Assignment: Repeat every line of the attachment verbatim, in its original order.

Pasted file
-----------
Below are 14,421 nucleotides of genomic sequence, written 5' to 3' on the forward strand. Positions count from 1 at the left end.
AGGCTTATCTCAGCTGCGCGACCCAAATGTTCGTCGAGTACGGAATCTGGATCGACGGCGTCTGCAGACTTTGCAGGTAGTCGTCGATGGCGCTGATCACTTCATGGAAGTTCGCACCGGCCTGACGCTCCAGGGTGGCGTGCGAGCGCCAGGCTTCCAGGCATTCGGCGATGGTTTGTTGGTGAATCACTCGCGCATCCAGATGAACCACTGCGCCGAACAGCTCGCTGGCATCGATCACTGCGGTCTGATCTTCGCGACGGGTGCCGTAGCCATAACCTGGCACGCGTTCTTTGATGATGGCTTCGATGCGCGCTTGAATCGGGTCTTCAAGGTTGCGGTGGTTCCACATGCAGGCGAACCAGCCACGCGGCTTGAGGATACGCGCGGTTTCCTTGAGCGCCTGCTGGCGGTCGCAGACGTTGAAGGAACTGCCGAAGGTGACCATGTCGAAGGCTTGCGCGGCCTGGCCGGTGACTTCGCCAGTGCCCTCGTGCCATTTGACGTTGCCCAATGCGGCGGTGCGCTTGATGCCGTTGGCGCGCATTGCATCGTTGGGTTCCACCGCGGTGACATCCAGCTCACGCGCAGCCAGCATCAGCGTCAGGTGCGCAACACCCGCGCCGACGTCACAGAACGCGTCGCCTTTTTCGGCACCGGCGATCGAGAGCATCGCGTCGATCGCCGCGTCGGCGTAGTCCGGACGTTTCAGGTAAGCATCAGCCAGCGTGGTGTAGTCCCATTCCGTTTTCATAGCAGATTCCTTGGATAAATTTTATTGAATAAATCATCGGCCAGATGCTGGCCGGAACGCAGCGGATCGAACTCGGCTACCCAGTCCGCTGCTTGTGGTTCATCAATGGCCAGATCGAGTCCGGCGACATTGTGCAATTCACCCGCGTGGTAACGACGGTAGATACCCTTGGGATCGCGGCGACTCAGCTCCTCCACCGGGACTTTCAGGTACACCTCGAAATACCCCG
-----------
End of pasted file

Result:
Below are 14,421 nucleotides of genomic sequence, written 5' to 3' on the forward strand. Positions count from 1 at the left end.
AGGCTTATCTCAGCTGCGCGACCCAAATGTTCGTCGAGTACGGAATCTGGATCGACGGCGTCTGCAGACTTTGCAGGTAGTCGTCGATGGCGCTGATCACTTCATGGAAGTTCGCACCGGCCTGACGCTCCAGGGTGGCGTGCGAGCGCCAGGCTTCCAGGCATTCGGCGATGGTTTGTTGGTGAATCACTCGCGCATCCAGATGAACCACTGCGCCGAACAGCTCGCTGGCATCGATCACTGCGGTCTGATCTTCGCGACGGGTGCCGTAGCCATAACCTGGCACGCGTTCTTTGATGATGGCTTCGATGCGCGCTTGAATCGGGTCTTCAAGGTTGCGGTGGTTCCACATGCAGGCGAACCAGCCACGCGGCTTGAGGATACGCGCGGTTTCCTTGAGCGCCTGCTGGCGGTCGCAGACGTTGAAGGAACTGCCGAAGGTGACCATGTCGAAGGCTTGCGCGGCCTGGCCGGTGACTTCGCCAGTGCCCTCGTGCCATTTGACGTTGCCCAATGCGGCGGTGCGCTTGATGCCGTTGGCGCGCATTGCATCGTTGGGTTCCACCGCGGTGACATCCAGCTCACGCGCAGCCAGCATCAGCGTCAGGTGCGCAACACCCGCGCCGACGTCACAGAACGCGTCGCCTTTTTCGGCACCGGCGATCGAGAGCATCGCGTCGATCGCCGCGTCGGCGTAGTCCGGACGTTTCAGGTAAGCATCAGCCAGCGTGGTGTAGTCCCATTCCGTTTTCATAGCAGATTCCTTGGATAAATTTTATTGAATAAATCATCGGCCAGATGCTGGCCGGAACGCAGCGGATCGAACTCGGCTACCCAGTCCGCTGCTTGTGGTTCATCAATGGCCAGATCGAGTCCGGCGACATTGTGCAATTCACCCGCGTGGTAACGACGGTAGATACCCTTGGGATCGCGGCGACTCAGCTCCTCCACCGGGACTTTCAGGTACACCTCGAAATACCCCG